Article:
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MIPIM Dispatch: Ukraine war, inflation seen as pervasive concerns

The specter of rising inflation and higher interest rates, the knock-on effect on transaction volume and the impact on rising material costs were major topics of concern.

MIPIM, the largest real estate conference in the world, was held last week in Cannes, France, for the first time since the outbreak of the covid-19 pandemic in March 2020.

But the event’s return was overshadowed by the war in Ukraine and dire humanitarian crisis, with market participants trying to square the impact of the conflict with a global real estate market that continues to transact. The specter of rising inflation and higher interest rates, the knock-on effect on transaction volume and the impact that rising material costs will have on development and redevelopment were another major topic of concern.

But one of the biggest themes was the divergence of the US commercial real estate debt markets from its counterparts in the UK and Europe.

Here are three key takeaways:

Green agenda

The US and European real estate markets, which had been moving more in step prior to the pandemic, appear to be trending in different directions. A greater proportion of UK and European lenders and investors were at the event, with many US market participants declining to make the trip due to lingering concerns about the impact of the covid-19 pandemic.

The clearest area of divergence was the place of green lending in an institutional debt portfolio. UK and European lenders, spurred in part by regulations from the EU as well as pressure from their institutional shareholders, are moving closer to creating standardized templates for green lending that will make these structures more pervasive in the market.

In addition to green lending and green bond issuances from public real estate companies, a handful of alternative lenders are starting to seek ratings in order to issue unsecured green bonds, market participants told Real Estate Capital USA.

CRE CLOs

The US CRE CLO market had a bumper year in 2021, with more than $45 billion of issuance, and is on track for an equally strong year in 2022. In comparison, the UK and European CRE CLO markets are anemic, with these securitizations rarely completed.

CRE CLOs perform a function that is more broad than simply allowing lenders to fund new loans.

“Alternative lenders in the US will use the CLO market as their funding mechanism, and that doesn’t exist in Europe,” one veteran lender told Real Estate Capital USA. “This activity becomes self regulatory in terms of what the securitization market will allow lenders to do through CLOs. It’s a very significant difference.”

No slowdown

Spreads on newly originated loans are widening in response to the situation in the Ukraine as well as through macro factors like inflation and higher rates. But that has not stopped borrowers and lenders from transacting.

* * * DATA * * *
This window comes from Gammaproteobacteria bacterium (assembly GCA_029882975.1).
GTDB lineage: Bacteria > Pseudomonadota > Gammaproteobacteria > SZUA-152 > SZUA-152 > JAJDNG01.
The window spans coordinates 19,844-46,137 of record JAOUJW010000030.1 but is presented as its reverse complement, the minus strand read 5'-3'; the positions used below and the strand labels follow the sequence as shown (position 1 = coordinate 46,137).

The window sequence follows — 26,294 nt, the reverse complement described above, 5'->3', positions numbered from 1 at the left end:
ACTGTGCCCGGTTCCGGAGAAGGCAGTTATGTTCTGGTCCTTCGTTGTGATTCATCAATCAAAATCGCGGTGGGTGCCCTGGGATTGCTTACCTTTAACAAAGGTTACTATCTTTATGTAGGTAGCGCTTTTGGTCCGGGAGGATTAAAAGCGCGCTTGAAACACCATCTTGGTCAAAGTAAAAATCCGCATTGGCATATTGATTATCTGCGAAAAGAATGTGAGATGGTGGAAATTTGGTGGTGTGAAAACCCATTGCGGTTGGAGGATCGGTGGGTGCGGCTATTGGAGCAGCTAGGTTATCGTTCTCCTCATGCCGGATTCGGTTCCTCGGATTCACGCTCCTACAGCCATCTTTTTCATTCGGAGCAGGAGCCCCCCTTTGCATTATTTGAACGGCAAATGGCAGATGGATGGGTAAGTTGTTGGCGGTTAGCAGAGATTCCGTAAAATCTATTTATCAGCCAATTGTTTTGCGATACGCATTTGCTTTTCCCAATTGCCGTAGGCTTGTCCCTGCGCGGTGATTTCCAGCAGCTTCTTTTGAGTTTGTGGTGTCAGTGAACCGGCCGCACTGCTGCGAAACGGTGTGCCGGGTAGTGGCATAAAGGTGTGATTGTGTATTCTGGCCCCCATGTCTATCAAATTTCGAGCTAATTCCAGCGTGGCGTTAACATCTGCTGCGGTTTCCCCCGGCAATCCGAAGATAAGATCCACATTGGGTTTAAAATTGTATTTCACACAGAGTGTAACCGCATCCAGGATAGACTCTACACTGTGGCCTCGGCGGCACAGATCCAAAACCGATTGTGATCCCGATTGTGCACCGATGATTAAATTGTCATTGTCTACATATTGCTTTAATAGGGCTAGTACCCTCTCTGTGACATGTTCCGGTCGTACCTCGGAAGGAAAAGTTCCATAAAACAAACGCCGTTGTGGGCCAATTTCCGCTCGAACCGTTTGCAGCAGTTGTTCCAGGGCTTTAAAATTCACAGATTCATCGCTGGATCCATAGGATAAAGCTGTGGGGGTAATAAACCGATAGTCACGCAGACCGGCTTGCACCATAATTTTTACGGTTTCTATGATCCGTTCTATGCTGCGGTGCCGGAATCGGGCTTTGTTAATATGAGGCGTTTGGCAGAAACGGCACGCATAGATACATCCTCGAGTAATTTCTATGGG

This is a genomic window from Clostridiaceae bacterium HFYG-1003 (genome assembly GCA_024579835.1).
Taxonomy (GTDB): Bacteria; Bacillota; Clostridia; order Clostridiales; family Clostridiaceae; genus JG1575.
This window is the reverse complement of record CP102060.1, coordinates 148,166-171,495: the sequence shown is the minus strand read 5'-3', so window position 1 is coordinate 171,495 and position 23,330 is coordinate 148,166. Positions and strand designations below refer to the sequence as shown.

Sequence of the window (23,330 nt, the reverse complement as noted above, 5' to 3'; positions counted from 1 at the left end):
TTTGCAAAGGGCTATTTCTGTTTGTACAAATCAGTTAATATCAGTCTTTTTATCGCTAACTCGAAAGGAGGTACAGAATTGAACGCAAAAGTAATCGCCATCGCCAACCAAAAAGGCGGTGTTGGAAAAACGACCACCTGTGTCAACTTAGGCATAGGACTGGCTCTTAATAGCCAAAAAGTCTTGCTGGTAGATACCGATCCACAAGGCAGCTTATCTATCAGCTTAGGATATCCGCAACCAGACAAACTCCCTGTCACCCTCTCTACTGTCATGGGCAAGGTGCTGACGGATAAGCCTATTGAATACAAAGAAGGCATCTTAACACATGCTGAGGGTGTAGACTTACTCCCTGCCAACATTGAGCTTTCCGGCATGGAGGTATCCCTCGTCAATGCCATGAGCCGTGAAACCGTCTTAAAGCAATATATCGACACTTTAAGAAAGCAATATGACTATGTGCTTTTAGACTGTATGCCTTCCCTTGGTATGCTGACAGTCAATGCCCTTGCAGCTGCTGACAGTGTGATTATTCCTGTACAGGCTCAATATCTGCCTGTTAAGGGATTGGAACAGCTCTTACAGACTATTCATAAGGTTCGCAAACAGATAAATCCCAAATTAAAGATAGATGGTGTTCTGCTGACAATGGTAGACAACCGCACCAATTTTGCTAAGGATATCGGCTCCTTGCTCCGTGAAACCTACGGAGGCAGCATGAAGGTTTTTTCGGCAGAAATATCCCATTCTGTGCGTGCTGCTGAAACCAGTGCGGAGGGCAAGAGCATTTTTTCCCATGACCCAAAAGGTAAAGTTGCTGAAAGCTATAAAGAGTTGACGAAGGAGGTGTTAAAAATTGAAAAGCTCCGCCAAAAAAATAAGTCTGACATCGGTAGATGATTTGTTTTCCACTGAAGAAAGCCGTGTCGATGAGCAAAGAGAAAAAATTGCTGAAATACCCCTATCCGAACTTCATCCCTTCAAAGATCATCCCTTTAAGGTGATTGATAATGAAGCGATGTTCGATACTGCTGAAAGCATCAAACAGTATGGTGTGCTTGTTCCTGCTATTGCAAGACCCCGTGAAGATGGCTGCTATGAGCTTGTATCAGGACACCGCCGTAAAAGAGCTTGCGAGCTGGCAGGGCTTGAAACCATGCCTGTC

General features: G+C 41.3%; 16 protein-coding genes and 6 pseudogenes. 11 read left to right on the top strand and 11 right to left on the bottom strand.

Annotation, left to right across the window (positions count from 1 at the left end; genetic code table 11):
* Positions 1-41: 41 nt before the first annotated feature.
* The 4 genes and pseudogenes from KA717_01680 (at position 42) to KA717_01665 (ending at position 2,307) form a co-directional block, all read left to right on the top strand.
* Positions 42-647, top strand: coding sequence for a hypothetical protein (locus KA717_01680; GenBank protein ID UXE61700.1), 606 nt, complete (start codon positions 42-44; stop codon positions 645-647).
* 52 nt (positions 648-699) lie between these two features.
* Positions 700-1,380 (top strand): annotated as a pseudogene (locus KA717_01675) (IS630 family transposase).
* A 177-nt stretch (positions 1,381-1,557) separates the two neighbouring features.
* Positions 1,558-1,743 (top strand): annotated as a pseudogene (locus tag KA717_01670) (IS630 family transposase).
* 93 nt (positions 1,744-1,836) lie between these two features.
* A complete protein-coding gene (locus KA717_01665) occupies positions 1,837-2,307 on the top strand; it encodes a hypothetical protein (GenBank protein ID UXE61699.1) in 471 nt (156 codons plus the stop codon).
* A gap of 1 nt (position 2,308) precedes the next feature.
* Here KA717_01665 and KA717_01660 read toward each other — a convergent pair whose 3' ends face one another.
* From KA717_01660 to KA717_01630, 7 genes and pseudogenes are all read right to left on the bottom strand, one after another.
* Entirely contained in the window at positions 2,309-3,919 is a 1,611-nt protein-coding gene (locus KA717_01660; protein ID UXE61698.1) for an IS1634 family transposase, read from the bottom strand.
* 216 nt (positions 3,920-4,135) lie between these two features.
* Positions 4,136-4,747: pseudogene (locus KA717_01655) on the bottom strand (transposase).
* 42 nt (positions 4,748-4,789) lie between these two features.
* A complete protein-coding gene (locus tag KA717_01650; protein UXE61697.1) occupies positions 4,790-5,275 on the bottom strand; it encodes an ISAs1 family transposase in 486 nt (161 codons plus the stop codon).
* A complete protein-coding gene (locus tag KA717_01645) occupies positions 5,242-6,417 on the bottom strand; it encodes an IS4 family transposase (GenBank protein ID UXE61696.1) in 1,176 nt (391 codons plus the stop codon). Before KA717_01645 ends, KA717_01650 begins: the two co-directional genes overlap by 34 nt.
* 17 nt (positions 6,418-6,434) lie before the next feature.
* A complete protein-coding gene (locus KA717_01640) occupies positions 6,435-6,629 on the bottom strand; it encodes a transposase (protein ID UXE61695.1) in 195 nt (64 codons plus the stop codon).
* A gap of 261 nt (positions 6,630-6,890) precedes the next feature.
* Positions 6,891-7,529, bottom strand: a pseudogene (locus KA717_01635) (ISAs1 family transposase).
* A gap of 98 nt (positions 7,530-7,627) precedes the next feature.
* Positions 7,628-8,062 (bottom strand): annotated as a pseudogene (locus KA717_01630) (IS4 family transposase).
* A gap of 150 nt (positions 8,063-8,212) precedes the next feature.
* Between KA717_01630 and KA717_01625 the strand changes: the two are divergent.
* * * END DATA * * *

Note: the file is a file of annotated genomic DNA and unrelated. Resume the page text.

“The market is not making a pause, although this is something that we need to monitor daily because things can change dramatically overnight,” said Duco Mook, head of treasury and debt financing EMEA at CBRE Investment Management.

Part of this activity stems from the fact that most institutional lenders and borrowers do not have exposure to Russia, Mook noted. The other part is more conservative underwriting from lenders.

“What’s happening doesn’t mean there will be liquidity risk for borrowers. But you might see more conservative LTVs or lenders accepting less vacant space,” Mook said.

Looking ahead

The situation is, in some ways, day-to-day, with market participants telling Real Estate Capital USA that what happens next is in part dependent on what happens in the Ukraine conflict. There were a handful of attendees who raised the prospect of a broader conflict, before dismissing speculating on what might come next.

Investors and lenders are likely to be more conservative, even if there was to be ceasefire announced tomorrow.

Nick Axford, global head of research at Avison Young, suggested looking to history for some cues to what might come next.

“We are in some ways looking at an environment that is in some ways reminiscent of the shock in oil prices in the 1970s,” he said. “We are certainly getting some supply-side shock from the energy industry again. But the world is different in a number of ways, including how the central banks are reacting and signaling that they’re still committed to rate increases being discussed because of the inflationary threat.”

Axford also brought up a bright spot. “One of the features of today’s market is that we don’t seem to be seeing the same excesses coming out of the lending market that we did in the run-up to the financial crisis,” he said.

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